How to give a group presentation in Zoom
This guide is to help students prepare for giving a group presentation through Zoom, and will go over the basics of sharing a PowerPoint or Google Slides based presentation. There are other formats for presentations, however these two are the most widely used among students.
Prepare the Presentation
The first step in this process is to prepare your presentation. Through your chosen medium (PowerPoint or Google Slides) create the presentation. You can use plain slides, though it isn't very engaging for the audience. Try playing around with the slide themes, but don't let the visuals get too busy. You want your audience to focus on your message more than the graphic design. Humboldt State Marketing has created a few PowerPoint templates with simple, elegant visuals for consistency in branding. If you need help developing your presentation Humboldt State has the Creating Presentations page with links to the some presentation softwares and instructions on how to distribute your presentation through links or embedding. The National Conference of State Legislatures has distilled Tips for Making Effective PowerPoint Presentations, though you should seek more specific guidance from your department on presentation guidelines.
Prepare a Script
The second step in this process is to prepare what you are going to say. Some courses require students to perform their speeches without the use of note cards or scripts, however, it is good practice to prepare what you are going to say beforehand. By preparing what you say before the presentation, you will reduce the amount of filler words (like, so, and, um, uh) and sound more professional. If your course has no stipulation against scripts you can eliminate most, if not all, of your filler words. By preparing a script for each group member/slide, you can easily identify transitions. Preparing content for each slide also helps in the event of technical difficulties in which a speaker may be dropped from a Zoom call. By placing the script in the notes section of the presentation, it can be seen by all members of the group. It is also advised to create a word document, which can be printed and hung in front of the speaker, or placed in a second window, to appear like they are looking more towards the camera.
Practice the Presentation
The third step in this process is to practice. Whether you love them or hate them, you must practice your presentations at least once before you go live. This will allow you to get a feel for the time delay between advancing slides, and when that advancement is reflected for the other group members. Depending on the internet connection a delay could be up to 1 or 2 seconds, perhaps even longer. By preparing a script and practicing, the members of the group will get a feel for when the end of the content of each slide is coming, and be able to transition to the next slide/member more easily. You can choose to use key words like "next slide," however it does not come across as professionally as a smooth transition will.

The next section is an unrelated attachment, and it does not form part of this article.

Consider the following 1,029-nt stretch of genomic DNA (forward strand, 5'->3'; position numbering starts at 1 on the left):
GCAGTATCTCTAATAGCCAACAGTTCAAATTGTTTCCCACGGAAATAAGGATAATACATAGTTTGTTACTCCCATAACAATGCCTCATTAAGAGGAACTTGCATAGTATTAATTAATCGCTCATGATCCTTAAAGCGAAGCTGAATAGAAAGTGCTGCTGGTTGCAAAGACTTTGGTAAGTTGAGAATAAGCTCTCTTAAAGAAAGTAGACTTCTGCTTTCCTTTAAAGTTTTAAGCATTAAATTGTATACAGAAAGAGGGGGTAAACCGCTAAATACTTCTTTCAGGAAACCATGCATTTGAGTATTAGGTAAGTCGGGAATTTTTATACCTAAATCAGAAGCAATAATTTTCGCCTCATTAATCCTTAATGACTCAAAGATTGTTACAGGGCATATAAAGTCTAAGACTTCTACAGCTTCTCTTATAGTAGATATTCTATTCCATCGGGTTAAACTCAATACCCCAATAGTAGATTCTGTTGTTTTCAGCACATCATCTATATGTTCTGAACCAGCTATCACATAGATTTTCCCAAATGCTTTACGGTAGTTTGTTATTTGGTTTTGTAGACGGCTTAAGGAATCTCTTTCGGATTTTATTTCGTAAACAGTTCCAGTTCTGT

Prepare to Share
The third step in this process is giving the presentation itself. Have each member (or as many as possible given technical limitations) download the presentation (or open Google Drive to the presentation) to their computer. In the event someone drops or has internet issues, you want to have contingency for who will pick up the torch and continue where they left off. Determine who in your group has the most stable internet and assign them principal presenter. They will be in charge of advancing the slides for all group members. You don't have to go through the entire presentation (though you should), but have each member get a feel for screen sharing by practicing the principal presenter position. This will allow the entire group to feel more confident in their ability to give an online presentation.
1.) In the Zoom client, press "Share Screen"
2.) Select the screen that has your presentation.
You will know you are sharing if you can see the Zoom toolbar with "Stop Share" displayed.
Present your Hard Work
The last step in this process is the actual presentation itself. While this may seem like the most stressful part, you've already done the work, and should know the general content fairly well by this point. An online presentation is probably less stressful than an in-person presentation, as you can turn the video of your audience off, or at least minimize them (unfortunately there isn't a tool to picture them in their underwear, but maybe one day). If you're allowed your script, make sure you have it handy, and try an position it near the camera (if you are required to have video on).